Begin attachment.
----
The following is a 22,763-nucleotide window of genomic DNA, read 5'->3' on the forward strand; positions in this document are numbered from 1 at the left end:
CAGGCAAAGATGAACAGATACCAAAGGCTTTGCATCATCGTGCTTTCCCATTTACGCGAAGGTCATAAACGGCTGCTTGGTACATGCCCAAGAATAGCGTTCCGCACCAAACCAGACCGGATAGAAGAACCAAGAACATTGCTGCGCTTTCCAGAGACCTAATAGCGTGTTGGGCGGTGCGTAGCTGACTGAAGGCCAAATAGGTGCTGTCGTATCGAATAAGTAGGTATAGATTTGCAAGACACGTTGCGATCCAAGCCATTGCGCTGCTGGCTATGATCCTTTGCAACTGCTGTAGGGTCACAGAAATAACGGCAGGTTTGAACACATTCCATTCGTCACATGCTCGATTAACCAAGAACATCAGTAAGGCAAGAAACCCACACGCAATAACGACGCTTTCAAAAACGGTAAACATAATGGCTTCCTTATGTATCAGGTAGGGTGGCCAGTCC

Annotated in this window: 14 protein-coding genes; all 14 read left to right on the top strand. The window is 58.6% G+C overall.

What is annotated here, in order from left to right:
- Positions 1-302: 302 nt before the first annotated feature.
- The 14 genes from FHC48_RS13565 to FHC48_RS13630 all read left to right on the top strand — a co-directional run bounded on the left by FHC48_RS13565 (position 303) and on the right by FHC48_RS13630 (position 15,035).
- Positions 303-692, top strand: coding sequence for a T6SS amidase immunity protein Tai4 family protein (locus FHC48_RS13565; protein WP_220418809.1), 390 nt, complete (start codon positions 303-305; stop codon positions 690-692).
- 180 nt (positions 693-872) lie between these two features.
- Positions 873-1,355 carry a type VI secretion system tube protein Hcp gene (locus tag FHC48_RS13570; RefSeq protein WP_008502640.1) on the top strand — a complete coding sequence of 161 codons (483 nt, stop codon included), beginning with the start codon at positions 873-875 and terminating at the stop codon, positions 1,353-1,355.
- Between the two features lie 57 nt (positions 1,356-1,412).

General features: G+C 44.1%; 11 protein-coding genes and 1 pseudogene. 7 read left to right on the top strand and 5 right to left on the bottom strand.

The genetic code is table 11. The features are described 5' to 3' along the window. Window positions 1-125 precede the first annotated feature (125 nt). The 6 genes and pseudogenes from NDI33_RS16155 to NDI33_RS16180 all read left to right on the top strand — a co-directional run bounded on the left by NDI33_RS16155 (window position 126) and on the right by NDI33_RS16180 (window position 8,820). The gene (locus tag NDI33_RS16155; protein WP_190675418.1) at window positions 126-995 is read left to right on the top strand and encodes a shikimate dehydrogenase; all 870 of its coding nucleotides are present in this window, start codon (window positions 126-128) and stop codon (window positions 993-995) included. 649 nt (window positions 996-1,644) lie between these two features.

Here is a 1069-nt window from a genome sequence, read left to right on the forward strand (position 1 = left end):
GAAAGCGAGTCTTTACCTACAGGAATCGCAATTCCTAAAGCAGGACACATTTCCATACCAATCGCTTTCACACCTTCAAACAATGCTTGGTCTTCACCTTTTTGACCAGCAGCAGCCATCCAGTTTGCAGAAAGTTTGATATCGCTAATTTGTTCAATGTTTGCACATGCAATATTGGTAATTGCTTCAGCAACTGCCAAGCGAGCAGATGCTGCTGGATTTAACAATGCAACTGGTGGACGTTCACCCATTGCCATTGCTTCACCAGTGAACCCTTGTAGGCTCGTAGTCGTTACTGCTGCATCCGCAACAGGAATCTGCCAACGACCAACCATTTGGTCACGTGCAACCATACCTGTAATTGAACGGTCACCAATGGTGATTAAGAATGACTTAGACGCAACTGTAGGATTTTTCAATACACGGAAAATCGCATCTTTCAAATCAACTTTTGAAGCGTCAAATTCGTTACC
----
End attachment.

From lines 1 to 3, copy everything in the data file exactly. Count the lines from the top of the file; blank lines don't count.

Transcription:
The following is a 22,763-nucleotide window of genomic DNA, read 5'->3' on the forward strand; positions in this document are numbered from 1 at the left end:
CAGGCAAAGATGAACAGATACCAAAGGCTTTGCATCATCGTGCTTTCCCATTTACGCGAAGGTCATAAACGGCTGCTTGGTACATGCCCAAGAATAGCGTTCCGCACCAAACCAGACCGGATAGAAGAACCAAGAACATTGCTGCGCTTTCCAGAGACCTAATAGCGTGTTGGGCGGTGCGTAGCTGACTGAAGGCCAAATAGGTGCTGTCGTATCGAATAAGTAGGTATAGATTTGCAAGACACGTTGCGATCCAAGCCATTGCGCTGCTGGCTATGATCCTTTGCAACTGCTGTAGGGTCACAGAAATAACGGCAGGTTTGAACACATTCCATTCGTCACATGCTCGATTAACCAAGAACATCAGTAAGGCAAGAAACCCACACGCAATAACGACGCTTTCAAAAACGGTAAACATAATGGCTTCCTTATGTATCAGGTAGGGTGGCCAGTCC

Annotated in this window: 14 protein-coding genes; all 14 read left to right on the top strand. The window is 58.6% G+C overall.